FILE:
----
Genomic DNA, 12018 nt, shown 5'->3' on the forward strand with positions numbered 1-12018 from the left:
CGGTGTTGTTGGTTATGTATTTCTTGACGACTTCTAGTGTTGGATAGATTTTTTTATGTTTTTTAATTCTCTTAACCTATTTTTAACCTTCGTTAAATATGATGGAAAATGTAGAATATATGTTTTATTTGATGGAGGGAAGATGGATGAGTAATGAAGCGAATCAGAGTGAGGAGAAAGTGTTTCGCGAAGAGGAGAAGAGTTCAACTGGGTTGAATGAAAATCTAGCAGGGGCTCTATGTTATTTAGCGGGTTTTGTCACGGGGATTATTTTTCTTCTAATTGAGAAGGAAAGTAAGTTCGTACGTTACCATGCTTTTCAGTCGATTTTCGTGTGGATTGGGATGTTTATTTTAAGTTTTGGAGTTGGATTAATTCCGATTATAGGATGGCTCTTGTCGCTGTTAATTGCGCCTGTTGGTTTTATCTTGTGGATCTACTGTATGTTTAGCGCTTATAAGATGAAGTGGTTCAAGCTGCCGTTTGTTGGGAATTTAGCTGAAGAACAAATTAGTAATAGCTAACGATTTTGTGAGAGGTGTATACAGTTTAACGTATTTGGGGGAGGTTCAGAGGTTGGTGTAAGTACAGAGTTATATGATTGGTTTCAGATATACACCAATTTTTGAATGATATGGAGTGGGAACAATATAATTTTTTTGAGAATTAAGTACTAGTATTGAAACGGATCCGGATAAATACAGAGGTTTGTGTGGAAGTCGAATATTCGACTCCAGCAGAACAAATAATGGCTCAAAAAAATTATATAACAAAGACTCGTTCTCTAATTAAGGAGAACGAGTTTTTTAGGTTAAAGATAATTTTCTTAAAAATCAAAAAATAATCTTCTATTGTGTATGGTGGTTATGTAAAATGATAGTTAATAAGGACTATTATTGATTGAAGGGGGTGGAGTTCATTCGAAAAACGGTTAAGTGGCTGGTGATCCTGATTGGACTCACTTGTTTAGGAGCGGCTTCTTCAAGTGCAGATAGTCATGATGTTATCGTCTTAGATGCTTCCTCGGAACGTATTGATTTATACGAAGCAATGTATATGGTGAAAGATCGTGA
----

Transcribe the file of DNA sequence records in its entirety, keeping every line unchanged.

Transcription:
Genomic DNA, 12018 nt, shown 5'->3' on the forward strand with positions numbered 1-12018 from the left:
CGGTGTTGTTGGTTATGTATTTCTTGACGACTTCTAGTGTTGGATAGATTTTTTTATGTTTTTTAATTCTCTTAACCTATTTTTAACCTTCGTTAAATATGATGGAAAATGTAGAATATATGTTTTATTTGATGGAGGGAAGATGGATGAGTAATGAAGCGAATCAGAGTGAGGAGAAAGTGTTTCGCGAAGAGGAGAAGAGTTCAACTGGGTTGAATGAAAATCTAGCAGGGGCTCTATGTTATTTAGCGGGTTTTGTCACGGGGATTATTTTTCTTCTAATTGAGAAGGAAAGTAAGTTCGTACGTTACCATGCTTTTCAGTCGATTTTCGTGTGGATTGGGATGTTTATTTTAAGTTTTGGAGTTGGATTAATTCCGATTATAGGATGGCTCTTGTCGCTGTTAATTGCGCCTGTTGGTTTTATCTTGTGGATCTACTGTATGTTTAGCGCTTATAAGATGAAGTGGTTCAAGCTGCCGTTTGTTGGGAATTTAGCTGAAGAACAAATTAGTAATAGCTAACGATTTTGTGAGAGGTGTATACAGTTTAACGTATTTGGGGGAGGTTCAGAGGTTGGTGTAAGTACAGAGTTATATGATTGGTTTCAGATATACACCAATTTTTGAATGATATGGAGTGGGAACAATATAATTTTTTTGAGAATTAAGTACTAGTATTGAAACGGATCCGGATAAATACAGAGGTTTGTGTGGAAGTCGAATATTCGACTCCAGCAGAACAAATAATGGCTCAAAAAAATTATATAACAAAGACTCGTTCTCTAATTAAGGAGAACGAGTTTTTTAGGTTAAAGATAATTTTCTTAAAAATCAAAAAATAATCTTCTATTGTGTATGGTGGTTATGTAAAATGATAGTTAATAAGGACTATTATTGATTGAAGGGGGTGGAGTTCATTCGAAAAACGGTTAAGTGGCTGGTGATCCTGATTGGACTCACTTGTTTAGGAGCGGCTTCTTCAAGTGCAGATAGTCATGATGTTATCGTCTTAGATGCTTCCTCGGAACGTATTGATTTATACGAAGCAATGTATATGGTGAAAGATCGTGA